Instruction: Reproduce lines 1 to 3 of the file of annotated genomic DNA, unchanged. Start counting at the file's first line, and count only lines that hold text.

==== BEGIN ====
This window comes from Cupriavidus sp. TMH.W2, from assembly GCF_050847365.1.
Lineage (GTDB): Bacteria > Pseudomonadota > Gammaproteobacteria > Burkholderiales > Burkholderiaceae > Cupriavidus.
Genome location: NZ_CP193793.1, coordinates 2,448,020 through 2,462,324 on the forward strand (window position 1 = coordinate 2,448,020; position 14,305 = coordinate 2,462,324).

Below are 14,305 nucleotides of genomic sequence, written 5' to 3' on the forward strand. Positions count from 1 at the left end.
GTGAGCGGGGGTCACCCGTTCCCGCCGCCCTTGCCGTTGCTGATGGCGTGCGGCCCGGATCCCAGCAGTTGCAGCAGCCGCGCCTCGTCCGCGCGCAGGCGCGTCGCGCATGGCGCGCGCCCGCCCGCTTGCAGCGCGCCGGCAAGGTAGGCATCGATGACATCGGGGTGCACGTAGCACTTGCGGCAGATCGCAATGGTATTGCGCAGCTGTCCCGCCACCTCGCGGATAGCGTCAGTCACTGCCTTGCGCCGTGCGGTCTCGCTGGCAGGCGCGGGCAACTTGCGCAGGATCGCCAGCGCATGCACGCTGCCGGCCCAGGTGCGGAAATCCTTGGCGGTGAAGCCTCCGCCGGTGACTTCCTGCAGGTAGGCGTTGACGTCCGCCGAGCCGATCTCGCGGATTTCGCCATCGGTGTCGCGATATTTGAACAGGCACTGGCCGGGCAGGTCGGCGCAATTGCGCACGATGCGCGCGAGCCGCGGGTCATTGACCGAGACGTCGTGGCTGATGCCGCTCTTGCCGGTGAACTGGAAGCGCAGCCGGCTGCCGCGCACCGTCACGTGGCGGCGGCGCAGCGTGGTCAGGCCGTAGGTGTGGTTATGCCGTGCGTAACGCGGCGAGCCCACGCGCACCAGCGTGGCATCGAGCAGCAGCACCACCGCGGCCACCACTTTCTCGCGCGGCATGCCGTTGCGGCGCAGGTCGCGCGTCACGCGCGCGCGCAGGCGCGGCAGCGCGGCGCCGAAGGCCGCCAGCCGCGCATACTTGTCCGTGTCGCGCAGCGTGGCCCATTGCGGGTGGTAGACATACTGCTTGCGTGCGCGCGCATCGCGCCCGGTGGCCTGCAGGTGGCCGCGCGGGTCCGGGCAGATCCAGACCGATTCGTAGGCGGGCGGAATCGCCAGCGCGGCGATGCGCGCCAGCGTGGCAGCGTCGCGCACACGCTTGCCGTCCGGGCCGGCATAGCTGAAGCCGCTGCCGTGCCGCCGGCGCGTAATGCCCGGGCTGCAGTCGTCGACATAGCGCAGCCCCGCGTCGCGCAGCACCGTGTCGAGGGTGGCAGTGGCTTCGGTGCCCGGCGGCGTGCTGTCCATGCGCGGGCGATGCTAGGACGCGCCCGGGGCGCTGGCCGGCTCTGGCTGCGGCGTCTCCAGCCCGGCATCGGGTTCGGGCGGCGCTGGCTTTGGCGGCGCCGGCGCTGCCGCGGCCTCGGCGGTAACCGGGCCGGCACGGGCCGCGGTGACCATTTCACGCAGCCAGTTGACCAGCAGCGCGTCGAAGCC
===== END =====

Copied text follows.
This window comes from Cupriavidus sp. TMH.W2, from assembly GCF_050847365.1.
Lineage (GTDB): Bacteria > Pseudomonadota > Gammaproteobacteria > Burkholderiales > Burkholderiaceae > Cupriavidus.
Genome location: NZ_CP193793.1, coordinates 2,448,020 through 2,462,324 on the forward strand (window position 1 = coordinate 2,448,020; position 14,305 = coordinate 2,462,324).